Parents can expect to spend close to $40,000 feeding just one child. For the overarching "food" category, the USDA considers all food and nonalcoholic beverages purchased at stores, including purchases using Supplemental Nutrition Assistance Program benefits, as well as eating out at restaurants and buying school meals. That means everything from family dinners to birthday cakes to post-game snacks for the soccer team.
Clothing/Misc. Expenses ($33,780)
Dressing a kid for 18 years really adds up. One minute you're buying diapers, the next you're shopping for prom. But what about those other "miscellaneous" expenses?
"With more children getting cell phones at a younger age and using laptops for homework early on, these might be expenses you take on sooner rather than later," says Sheri Atwood, founder of SupportPay, a payment platform that helps separated parents manage and collaborate on shared child expenses.
Atwood also notes that sports and extra-curricular activities are a gray area that can cost more than expected. "Kids have packed schedules these days," she explains. "Costs to participate in soccer, piano lessons, and gymnastics all in one year can add up fast."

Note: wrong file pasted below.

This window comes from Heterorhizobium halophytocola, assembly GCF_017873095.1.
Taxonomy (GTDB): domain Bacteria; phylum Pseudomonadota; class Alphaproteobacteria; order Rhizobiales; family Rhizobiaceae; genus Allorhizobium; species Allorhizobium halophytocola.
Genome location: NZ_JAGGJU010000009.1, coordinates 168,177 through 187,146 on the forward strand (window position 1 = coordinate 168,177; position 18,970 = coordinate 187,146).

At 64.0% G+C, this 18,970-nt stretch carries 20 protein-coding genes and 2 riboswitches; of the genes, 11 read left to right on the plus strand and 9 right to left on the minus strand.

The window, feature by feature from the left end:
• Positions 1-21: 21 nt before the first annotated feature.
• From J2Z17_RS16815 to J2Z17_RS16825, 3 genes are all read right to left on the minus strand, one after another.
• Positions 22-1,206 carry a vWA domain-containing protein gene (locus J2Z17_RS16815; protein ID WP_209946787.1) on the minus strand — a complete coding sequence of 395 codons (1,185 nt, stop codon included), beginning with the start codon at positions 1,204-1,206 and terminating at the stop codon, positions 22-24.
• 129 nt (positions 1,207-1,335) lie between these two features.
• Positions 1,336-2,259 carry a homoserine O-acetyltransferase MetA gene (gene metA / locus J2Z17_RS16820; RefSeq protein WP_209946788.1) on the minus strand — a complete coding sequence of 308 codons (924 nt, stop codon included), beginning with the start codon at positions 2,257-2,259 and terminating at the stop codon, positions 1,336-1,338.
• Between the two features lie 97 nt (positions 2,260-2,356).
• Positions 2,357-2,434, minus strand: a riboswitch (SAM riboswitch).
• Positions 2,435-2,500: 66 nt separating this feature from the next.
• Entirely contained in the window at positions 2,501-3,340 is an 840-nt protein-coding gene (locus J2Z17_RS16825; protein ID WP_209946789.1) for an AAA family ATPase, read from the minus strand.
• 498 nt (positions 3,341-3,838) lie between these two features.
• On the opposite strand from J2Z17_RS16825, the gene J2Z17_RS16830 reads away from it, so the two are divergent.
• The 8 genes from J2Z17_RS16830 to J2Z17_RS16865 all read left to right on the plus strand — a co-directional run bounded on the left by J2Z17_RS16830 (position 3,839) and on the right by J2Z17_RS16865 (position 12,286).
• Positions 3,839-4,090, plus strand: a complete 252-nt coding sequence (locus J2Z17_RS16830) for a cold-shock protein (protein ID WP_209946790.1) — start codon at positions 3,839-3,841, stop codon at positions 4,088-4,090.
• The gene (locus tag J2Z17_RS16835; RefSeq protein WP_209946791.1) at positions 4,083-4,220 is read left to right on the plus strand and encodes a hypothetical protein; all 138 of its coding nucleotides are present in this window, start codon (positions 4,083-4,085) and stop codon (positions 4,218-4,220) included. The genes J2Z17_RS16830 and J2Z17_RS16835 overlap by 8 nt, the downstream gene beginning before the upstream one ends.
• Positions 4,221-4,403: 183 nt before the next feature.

Matt Becker, founder of Mom and Dad Money, adds that parents should also plan for higher insurance costs once they start a family. "Life insurance becomes much more critical with children to care for, as does disability insurance. While it can put a strain on monthly budgets, the protection is usually well worth it.
Finally, in addition to regular visits to the pediatrician and dentist, Atwood advised parents to prepare for expenses associated with common extras such as braces, eyeglasses or contact lenses, and allergy medicines. Mental health services also fall under this category — many parents find it's valuable to invest in therapy sessions as their child reaches the teen years.
How to Maximize Your Money
Although the numbers associated with raising a child are huge, you don't need to feel overwhelmed by them. After all, if everybody waited until their finances were in perfect order before having children, there wouldn't be very many people in this world.
Here's how to make the leap into parenthood more manageable for your budget.
1. Get rid of financial drains.
Now is the time to get your financial house in order and eliminate drains on your budget. Eliminating all your debt before the baby arrives is probably not realistic, but you can address the "bad" debt in your life to decrease the strain on your budget.
If you feel like student loan debt will haunt you forever, or your mortgage payments are leaving you living paycheck to paycheck, consider refinancing your loans to reduce the interest rate and monthly payment.